Phases of not talking or seeing each other because of business and stress would come and go. Even though you physically grew apart, you did not grow apart as friends. When one of you was in a funk, as soon as it was over, you bounced right back. You and your freshman roommate were inseparable.

The "remember that one time, freshman year..." stories never end.

Looking back on freshman year together is one of my favorite times. There are so many stories you have made, which at the time seemed so small, that bring the biggest laughs today. You will always have those stories to share together.

SEE ALSO: 15 Things You Say To Your Roommates Before Going Out

The unspoken rule that no matter how far apart you grow, you are always there for each other.

It is sad to look back and realize everything that has changed since your freshman year days. You started college with a clean slate, and all you really had was each other. Even though you went separate ways, there is an unspoken rule that you are still always there for each other.

Your old dorm room is now filled with two freshmen trying to make it through their first year. They will never know all the memories that you made in that room, and how it used to be your home. You can only hope that they will have the relationship you had together to reflect on in the years to come.


Cover Image Credit: Katie Ward

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There Is No 'Right Way' To React To A Shooting

Everyone is different.

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After the shootings this year in New Zealand, Brazil, and close to home for some of us Aurora, people have been reacting in different ways. With some offering their thoughts and prayers, donating money to help pay for the funerals of the victims, fighting for action in regards to ending gun violence, candlelight vigils basically anything that can help them in this time of grief.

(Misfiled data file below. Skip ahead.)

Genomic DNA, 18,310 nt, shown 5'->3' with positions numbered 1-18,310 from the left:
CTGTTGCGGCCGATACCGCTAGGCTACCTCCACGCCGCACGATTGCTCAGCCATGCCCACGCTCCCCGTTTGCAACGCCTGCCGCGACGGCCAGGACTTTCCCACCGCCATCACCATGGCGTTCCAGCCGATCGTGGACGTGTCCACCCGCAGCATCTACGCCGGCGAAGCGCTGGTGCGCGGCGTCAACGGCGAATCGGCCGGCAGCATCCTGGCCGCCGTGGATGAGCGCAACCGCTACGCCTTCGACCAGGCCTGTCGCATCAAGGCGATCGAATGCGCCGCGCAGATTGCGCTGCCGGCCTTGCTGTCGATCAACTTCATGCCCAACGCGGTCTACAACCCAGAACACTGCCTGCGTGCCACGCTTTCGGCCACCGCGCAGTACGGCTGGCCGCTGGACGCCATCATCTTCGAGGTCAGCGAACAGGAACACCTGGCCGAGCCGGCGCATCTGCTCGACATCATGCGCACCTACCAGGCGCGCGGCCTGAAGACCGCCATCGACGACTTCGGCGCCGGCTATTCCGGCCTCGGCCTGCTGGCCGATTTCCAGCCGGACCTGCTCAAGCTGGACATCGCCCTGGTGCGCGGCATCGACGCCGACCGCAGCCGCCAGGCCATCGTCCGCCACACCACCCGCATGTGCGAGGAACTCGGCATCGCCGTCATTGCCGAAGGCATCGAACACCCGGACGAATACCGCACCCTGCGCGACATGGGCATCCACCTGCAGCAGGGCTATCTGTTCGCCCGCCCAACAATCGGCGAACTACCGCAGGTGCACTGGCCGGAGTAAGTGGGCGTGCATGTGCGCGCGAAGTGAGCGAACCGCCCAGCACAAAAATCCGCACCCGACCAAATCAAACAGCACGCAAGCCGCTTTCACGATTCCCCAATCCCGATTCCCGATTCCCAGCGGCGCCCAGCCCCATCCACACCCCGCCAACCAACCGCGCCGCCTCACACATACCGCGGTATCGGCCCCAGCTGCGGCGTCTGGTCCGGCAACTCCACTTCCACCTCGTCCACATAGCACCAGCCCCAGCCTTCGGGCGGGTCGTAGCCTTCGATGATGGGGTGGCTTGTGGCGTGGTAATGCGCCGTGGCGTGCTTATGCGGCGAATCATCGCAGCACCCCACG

There is no right or wrong way to react to a shooting — everyone grieves in their own ways. We should not judge one another for how we grieve in a tragedy.

People have been saying that thoughts and prayers won't do anything. However, maybe it can be a comfort to some people—a way to let people know that they are thinking of them and that they care.

Sometimes people may want to donate money or blood to help out any survivors who may have suffered from blood loss or create GoFundMe accounts to either help out with medical expenses or to pay for the funerals of the victims or even start charities like Islamic Relief USA. Donating your time and money is a good way to help out because you are making a difference that is a form of action you are taking.

There is also grieving in the form of vigils. One example of a vigil is this guy who makes crosses every time there is some kind of tragedy. Vigils are often a good way to remember the victims, to pray for the healing of the survivors, to talk about what they were like as people.

Some people even want to take action by demanding that the laws change a good example of this would be March for Our Lives, which happened after the Parkland shooting last year. This march was fighting for gun control or should I say changes in the gun laws America currently has.

Some people also do acts of solidarity, for example, wearing a hijab like the prime minister of New Zealand did when she went to go visit the Christchurch shooting survivors. My community college had something a couple of years ago called Hijab Day to help show solidarity with our friends. I participated, and it was quite an experience—no one should ever be afraid to be who they are.

There is never a right or wrong way to react, and no one should ever criticize one another for how they react. It's not a test where there is a right or wrong answer—everyone is different and that is okay.

No one should ever have to be afraid to go to school, go to work, or go to their place of worship or wherever they decide to go. Whatever we decide to do to make a change, as long as we are taking some kind of action, is good enough for me.

Nothing ever gets done by sitting around and doing nothing, so whatever it is you do, get out there and do it. As long as you are showing support it doesn't matter how you show it.